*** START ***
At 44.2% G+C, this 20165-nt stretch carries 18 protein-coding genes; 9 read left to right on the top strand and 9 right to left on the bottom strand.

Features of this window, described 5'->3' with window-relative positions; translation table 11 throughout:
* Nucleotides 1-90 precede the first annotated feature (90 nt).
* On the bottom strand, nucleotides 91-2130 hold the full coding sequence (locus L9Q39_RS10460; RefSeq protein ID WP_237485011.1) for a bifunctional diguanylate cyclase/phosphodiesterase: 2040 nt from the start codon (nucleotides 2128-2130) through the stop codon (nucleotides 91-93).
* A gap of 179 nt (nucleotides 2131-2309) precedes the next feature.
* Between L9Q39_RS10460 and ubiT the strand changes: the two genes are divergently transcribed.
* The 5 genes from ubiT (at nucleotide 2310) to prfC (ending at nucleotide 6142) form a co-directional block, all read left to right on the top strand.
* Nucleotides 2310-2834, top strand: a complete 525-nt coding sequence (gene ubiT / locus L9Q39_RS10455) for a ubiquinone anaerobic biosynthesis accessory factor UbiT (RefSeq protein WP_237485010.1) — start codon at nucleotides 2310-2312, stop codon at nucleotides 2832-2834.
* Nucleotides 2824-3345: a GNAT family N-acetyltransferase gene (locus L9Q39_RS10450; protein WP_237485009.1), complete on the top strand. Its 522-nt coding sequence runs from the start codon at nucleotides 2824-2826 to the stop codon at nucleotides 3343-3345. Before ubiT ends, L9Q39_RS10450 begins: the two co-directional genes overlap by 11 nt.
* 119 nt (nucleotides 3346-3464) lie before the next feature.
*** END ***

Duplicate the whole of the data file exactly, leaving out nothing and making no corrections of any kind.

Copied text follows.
At 44.2% G+C, this 20165-nt stretch carries 18 protein-coding genes; 9 read left to right on the top strand and 9 right to left on the bottom strand.

Features of this window, described 5'->3' with window-relative positions; translation table 11 throughout:
* Nucleotides 1-90 precede the first annotated feature (90 nt).
* On the bottom strand, nucleotides 91-2130 hold the full coding sequence (locus L9Q39_RS10460; RefSeq protein ID WP_237485011.1) for a bifunctional diguanylate cyclase/phosphodiesterase: 2040 nt from the start codon (nucleotides 2128-2130) through the stop codon (nucleotides 91-93).
* A gap of 179 nt (nucleotides 2131-2309) precedes the next feature.
* Between L9Q39_RS10460 and ubiT the strand changes: the two genes are divergently transcribed.
* The 5 genes from ubiT (at nucleotide 2310) to prfC (ending at nucleotide 6142) form a co-directional block, all read left to right on the top strand.
* Nucleotides 2310-2834, top strand: a complete 525-nt coding sequence (gene ubiT / locus L9Q39_RS10455) for a ubiquinone anaerobic biosynthesis accessory factor UbiT (RefSeq protein WP_237485010.1) — start codon at nucleotides 2310-2312, stop codon at nucleotides 2832-2834.
* Nucleotides 2824-3345: a GNAT family N-acetyltransferase gene (locus L9Q39_RS10450; protein WP_237485009.1), complete on the top strand. Its 522-nt coding sequence runs from the start codon at nucleotides 2824-2826 to the stop codon at nucleotides 3343-3345. Before ubiT ends, L9Q39_RS10450 begins: the two co-directional genes overlap by 11 nt.
* 119 nt (nucleotides 3346-3464) lie before the next feature.